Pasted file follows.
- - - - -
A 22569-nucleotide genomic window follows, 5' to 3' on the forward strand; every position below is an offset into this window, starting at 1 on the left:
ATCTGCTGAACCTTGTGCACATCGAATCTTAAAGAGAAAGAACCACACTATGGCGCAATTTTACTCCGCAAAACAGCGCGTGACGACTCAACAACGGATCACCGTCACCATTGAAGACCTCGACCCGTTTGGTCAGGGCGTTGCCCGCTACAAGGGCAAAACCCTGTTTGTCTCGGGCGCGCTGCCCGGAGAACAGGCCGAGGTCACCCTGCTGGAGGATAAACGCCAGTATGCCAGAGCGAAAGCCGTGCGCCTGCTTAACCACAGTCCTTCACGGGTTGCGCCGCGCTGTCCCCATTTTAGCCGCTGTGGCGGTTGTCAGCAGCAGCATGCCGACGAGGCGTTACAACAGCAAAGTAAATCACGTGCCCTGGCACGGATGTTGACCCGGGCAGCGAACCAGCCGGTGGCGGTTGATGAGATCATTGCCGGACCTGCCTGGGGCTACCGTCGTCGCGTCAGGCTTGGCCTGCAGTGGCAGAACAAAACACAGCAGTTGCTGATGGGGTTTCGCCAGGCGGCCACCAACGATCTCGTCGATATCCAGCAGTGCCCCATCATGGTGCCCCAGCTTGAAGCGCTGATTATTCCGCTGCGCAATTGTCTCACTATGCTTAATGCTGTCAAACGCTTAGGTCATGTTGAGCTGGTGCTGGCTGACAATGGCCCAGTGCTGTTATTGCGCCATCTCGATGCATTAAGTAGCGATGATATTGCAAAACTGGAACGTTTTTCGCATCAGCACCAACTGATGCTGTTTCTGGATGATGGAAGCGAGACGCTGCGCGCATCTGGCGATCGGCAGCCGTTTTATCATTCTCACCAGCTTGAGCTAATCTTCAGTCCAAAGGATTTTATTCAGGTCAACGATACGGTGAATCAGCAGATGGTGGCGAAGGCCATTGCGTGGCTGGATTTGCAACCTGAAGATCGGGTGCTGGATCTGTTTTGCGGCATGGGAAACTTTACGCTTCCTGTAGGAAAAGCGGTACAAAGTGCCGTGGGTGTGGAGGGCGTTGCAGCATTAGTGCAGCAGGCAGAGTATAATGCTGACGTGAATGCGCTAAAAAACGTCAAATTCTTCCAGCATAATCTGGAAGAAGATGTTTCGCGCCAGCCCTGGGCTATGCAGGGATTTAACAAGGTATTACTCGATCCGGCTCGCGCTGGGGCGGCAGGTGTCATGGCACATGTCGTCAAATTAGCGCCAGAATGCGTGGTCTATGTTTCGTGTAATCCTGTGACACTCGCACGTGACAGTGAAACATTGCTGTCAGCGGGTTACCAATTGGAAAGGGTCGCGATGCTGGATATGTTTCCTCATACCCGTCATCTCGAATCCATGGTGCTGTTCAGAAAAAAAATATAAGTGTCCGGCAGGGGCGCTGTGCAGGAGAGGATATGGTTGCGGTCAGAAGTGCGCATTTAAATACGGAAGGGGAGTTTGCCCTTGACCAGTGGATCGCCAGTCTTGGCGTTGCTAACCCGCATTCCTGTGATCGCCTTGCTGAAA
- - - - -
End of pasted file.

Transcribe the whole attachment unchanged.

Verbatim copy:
A 22569-nucleotide genomic window follows, 5' to 3' on the forward strand; every position below is an offset into this window, starting at 1 on the left:
ATCTGCTGAACCTTGTGCACATCGAATCTTAAAGAGAAAGAACCACACTATGGCGCAATTTTACTCCGCAAAACAGCGCGTGACGACTCAACAACGGATCACCGTCACCATTGAAGACCTCGACCCGTTTGGTCAGGGCGTTGCCCGCTACAAGGGCAAAACCCTGTTTGTCTCGGGCGCGCTGCCCGGAGAACAGGCCGAGGTCACCCTGCTGGAGGATAAACGCCAGTATGCCAGAGCGAAAGCCGTGCGCCTGCTTAACCACAGTCCTTCACGGGTTGCGCCGCGCTGTCCCCATTTTAGCCGCTGTGGCGGTTGTCAGCAGCAGCATGCCGACGAGGCGTTACAACAGCAAAGTAAATCACGTGCCCTGGCACGGATGTTGACCCGGGCAGCGAACCAGCCGGTGGCGGTTGATGAGATCATTGCCGGACCTGCCTGGGGCTACCGTCGTCGCGTCAGGCTTGGCCTGCAGTGGCAGAACAAAACACAGCAGTTGCTGATGGGGTTTCGCCAGGCGGCCACCAACGATCTCGTCGATATCCAGCAGTGCCCCATCATGGTGCCCCAGCTTGAAGCGCTGATTATTCCGCTGCGCAATTGTCTCACTATGCTTAATGCTGTCAAACGCTTAGGTCATGTTGAGCTGGTGCTGGCTGACAATGGCCCAGTGCTGTTATTGCGCCATCTCGATGCATTAAGTAGCGATGATATTGCAAAACTGGAACGTTTTTCGCATCAGCACCAACTGATGCTGTTTCTGGATGATGGAAGCGAGACGCTGCGCGCATCTGGCGATCGGCAGCCGTTTTATCATTCTCACCAGCTTGAGCTAATCTTCAGTCCAAAGGATTTTATTCAGGTCAACGATACGGTGAATCAGCAGATGGTGGCGAAGGCCATTGCGTGGCTGGATTTGCAACCTGAAGATCGGGTGCTGGATCTGTTTTGCGGCATGGGAAACTTTACGCTTCCTGTAGGAAAAGCGGTACAAAGTGCCGTGGGTGTGGAGGGCGTTGCAGCATTAGTGCAGCAGGCAGAGTATAATGCTGACGTGAATGCGCTAAAAAACGTCAAATTCTTCCAGCATAATCTGGAAGAAGATGTTTCGCGCCAGCCCTGGGCTATGCAGGGATTTAACAAGGTATTACTCGATCCGGCTCGCGCTGGGGCGGCAGGTGTCATGGCACATGTCGTCAAATTAGCGCCAGAATGCGTGGTCTATGTTTCGTGTAATCCTGTGACACTCGCACGTGACAGTGAAACATTGCTGTCAGCGGGTTACCAATTGGAAAGGGTCGCGATGCTGGATATGTTTCCTCATACCCGTCATCTCGAATCCATGGTGCTGTTCAGAAAAAAAATATAAGTGTCCGGCAGGGGCGCTGTGCAGGAGAGGATATGGTTGCGGTCAGAAGTGCGCATTTAAATACGGAAGGGGAGTTTGCCCTTGACCAGTGGATCGCCAGTCTTGGCGTTGCTAACCCGCATTCCTGTGATCGCCTTGCTGAAA